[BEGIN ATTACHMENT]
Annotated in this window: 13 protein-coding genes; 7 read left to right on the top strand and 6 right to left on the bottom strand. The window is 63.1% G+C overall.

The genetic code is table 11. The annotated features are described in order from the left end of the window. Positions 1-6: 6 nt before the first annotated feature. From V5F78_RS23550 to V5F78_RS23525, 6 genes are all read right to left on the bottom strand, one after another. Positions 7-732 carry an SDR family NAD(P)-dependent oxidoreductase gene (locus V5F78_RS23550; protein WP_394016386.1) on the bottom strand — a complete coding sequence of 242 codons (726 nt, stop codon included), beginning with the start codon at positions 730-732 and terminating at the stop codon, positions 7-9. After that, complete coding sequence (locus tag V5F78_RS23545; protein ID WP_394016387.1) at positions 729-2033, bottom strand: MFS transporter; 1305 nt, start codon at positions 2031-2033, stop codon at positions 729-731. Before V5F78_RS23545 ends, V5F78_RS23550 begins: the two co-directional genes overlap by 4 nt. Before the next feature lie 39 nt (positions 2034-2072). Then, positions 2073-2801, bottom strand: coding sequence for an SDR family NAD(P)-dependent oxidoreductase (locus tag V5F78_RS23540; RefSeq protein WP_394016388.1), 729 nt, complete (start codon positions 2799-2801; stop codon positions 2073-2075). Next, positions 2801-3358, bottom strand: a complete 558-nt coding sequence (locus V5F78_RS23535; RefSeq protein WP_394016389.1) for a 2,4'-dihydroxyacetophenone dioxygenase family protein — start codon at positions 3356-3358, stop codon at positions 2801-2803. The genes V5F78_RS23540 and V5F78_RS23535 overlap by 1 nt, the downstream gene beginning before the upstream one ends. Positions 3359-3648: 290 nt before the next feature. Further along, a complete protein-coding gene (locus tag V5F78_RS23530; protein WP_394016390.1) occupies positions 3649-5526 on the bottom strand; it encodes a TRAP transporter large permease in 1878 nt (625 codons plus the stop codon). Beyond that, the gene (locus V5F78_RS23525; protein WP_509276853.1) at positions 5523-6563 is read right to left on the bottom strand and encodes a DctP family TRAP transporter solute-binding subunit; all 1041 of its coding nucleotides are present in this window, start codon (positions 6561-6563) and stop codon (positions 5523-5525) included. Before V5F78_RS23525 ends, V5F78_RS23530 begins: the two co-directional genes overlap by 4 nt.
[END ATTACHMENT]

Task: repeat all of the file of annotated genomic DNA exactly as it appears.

Annotated in this window: 13 protein-coding genes; 7 read left to right on the top strand and 6 right to left on the bottom strand. The window is 63.1% G+C overall.

The genetic code is table 11. The annotated features are described in order from the left end of the window. Positions 1-6: 6 nt before the first annotated feature. From V5F78_RS23550 to V5F78_RS23525, 6 genes are all read right to left on the bottom strand, one after another. Positions 7-732 carry an SDR family NAD(P)-dependent oxidoreductase gene (locus V5F78_RS23550; protein WP_394016386.1) on the bottom strand — a complete coding sequence of 242 codons (726 nt, stop codon included), beginning with the start codon at positions 730-732 and terminating at the stop codon, positions 7-9. After that, complete coding sequence (locus tag V5F78_RS23545; protein ID WP_394016387.1) at positions 729-2033, bottom strand: MFS transporter; 1305 nt, start codon at positions 2031-2033, stop codon at positions 729-731. Before V5F78_RS23545 ends, V5F78_RS23550 begins: the two co-directional genes overlap by 4 nt. Before the next feature lie 39 nt (positions 2034-2072). Then, positions 2073-2801, bottom strand: coding sequence for an SDR family NAD(P)-dependent oxidoreductase (locus tag V5F78_RS23540; RefSeq protein WP_394016388.1), 729 nt, complete (start codon positions 2799-2801; stop codon positions 2073-2075). Next, positions 2801-3358, bottom strand: a complete 558-nt coding sequence (locus V5F78_RS23535; RefSeq protein WP_394016389.1) for a 2,4'-dihydroxyacetophenone dioxygenase family protein — start codon at positions 3356-3358, stop codon at positions 2801-2803. The genes V5F78_RS23540 and V5F78_RS23535 overlap by 1 nt, the downstream gene beginning before the upstream one ends. Positions 3359-3648: 290 nt before the next feature. Further along, a complete protein-coding gene (locus tag V5F78_RS23530; protein WP_394016390.1) occupies positions 3649-5526 on the bottom strand; it encodes a TRAP transporter large permease in 1878 nt (625 codons plus the stop codon). Beyond that, the gene (locus V5F78_RS23525; protein WP_509276853.1) at positions 5523-6563 is read right to left on the bottom strand and encodes a DctP family TRAP transporter solute-binding subunit; all 1041 of its coding nucleotides are present in this window, start codon (positions 6561-6563) and stop codon (positions 5523-5525) included. Before V5F78_RS23525 ends, V5F78_RS23530 begins: the two co-directional genes overlap by 4 nt.